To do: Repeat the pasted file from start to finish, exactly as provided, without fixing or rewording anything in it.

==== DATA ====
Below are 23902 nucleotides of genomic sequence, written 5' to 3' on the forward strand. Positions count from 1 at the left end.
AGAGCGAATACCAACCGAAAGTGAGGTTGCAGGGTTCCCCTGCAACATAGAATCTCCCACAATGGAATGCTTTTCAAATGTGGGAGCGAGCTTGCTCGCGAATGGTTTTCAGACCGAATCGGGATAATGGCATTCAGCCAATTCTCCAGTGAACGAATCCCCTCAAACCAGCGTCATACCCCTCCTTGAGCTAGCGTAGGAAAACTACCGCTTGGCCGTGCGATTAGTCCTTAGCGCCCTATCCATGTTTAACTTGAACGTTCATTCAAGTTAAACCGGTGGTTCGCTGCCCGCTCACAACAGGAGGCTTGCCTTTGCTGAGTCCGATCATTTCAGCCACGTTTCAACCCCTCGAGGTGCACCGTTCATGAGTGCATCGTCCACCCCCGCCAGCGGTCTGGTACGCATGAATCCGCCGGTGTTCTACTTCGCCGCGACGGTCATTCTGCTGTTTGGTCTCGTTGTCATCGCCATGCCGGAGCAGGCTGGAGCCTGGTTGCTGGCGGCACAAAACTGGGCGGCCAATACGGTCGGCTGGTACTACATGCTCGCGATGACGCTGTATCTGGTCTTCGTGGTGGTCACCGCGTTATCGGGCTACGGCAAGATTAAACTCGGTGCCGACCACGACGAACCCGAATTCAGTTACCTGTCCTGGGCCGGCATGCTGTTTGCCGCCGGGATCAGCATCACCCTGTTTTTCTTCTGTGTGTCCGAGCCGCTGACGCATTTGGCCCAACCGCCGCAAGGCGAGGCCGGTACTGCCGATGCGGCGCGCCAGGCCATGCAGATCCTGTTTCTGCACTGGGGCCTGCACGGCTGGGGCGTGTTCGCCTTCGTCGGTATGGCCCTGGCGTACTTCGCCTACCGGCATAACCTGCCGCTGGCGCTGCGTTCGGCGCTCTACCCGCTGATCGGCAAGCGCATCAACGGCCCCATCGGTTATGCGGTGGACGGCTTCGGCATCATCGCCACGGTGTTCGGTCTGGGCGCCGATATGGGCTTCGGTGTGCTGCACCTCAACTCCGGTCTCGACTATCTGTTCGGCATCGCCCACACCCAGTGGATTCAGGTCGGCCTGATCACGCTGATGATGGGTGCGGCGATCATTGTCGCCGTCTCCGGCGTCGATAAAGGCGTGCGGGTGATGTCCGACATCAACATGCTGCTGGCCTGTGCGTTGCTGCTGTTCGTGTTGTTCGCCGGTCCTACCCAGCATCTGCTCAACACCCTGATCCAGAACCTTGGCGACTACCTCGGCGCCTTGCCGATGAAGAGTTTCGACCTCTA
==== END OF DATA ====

Below are 23902 nucleotides of genomic sequence, written 5' to 3' on the forward strand. Positions count from 1 at the left end.
AGAGCGAATACCAACCGAAAGTGAGGTTGCAGGGTTCCCCTGCAACATAGAATCTCCCACAATGGAATGCTTTTCAAATGTGGGAGCGAGCTTGCTCGCGAATGGTTTTCAGACCGAATCGGGATAATGGCATTCAGCCAATTCTCCAGTGAACGAATCCCCTCAAACCAGCGTCATACCCCTCCTTGAGCTAGCGTAGGAAAACTACCGCTTGGCCGTGCGATTAGTCCTTAGCGCCCTATCCATGTTTAACTTGAACGTTCATTCAAGTTAAACCGGTGGTTCGCTGCCCGCTCACAACAGGAGGCTTGCCTTTGCTGAGTCCGATCATTTCAGCCACGTTTCAACCCCTCGAGGTGCACCGTTCATGAGTGCATCGTCCACCCCCGCCAGCGGTCTGGTACGCATGAATCCGCCGGTGTTCTACTTCGCCGCGACGGTCATTCTGCTGTTTGGTCTCGTTGTCATCGCCATGCCGGAGCAGGCTGGAGCCTGGTTGCTGGCGGCACAAAACTGGGCGGCCAATACGGTCGGCTGGTACTACATGCTCGCGATGACGCTGTATCTGGTCTTCGTGGTGGTCACCGCGTTATCGGGCTACGGCAAGATTAAACTCGGTGCCGACCACGACGAACCCGAATTCAGTTACCTGTCCTGGGCCGGCATGCTGTTTGCCGCCGGGATCAGCATCACCCTGTTTTTCTTCTGTGTGTCCGAGCCGCTGACGCATTTGGCCCAACCGCCGCAAGGCGAGGCCGGTACTGCCGATGCGGCGCGCCAGGCCATGCAGATCCTGTTTCTGCACTGGGGCCTGCACGGCTGGGGCGTGTTCGCCTTCGTCGGTATGGCCCTGGCGTACTTCGCCTACCGGCATAACCTGCCGCTGGCGCTGCGTTCGGCGCTCTACCCGCTGATCGGCAAGCGCATCAACGGCCCCATCGGTTATGCGGTGGACGGCTTCGGCATCATCGCCACGGTGTTCGGTCTGGGCGCCGATATGGGCTTCGGTGTGCTGCACCTCAACTCCGGTCTCGACTATCTGTTCGGCATCGCCCACACCCAGTGGATTCAGGTCGGCCTGATCACGCTGATGATGGGTGCGGCGATCATTGTCGCCGTCTCCGGCGTCGATAAAGGCGTGCGGGTGATGTCCGACATCAACATGCTGCTGGCCTGTGCGTTGCTGCTGTTCGTGTTGTTCGCCGGTCCTACCCAGCATCTGCTCAACACCCTGATCCAGAACCTTGGCGACTACCTCGGCGCCTTGCCGATGAAGAGTTTCGACCTCTA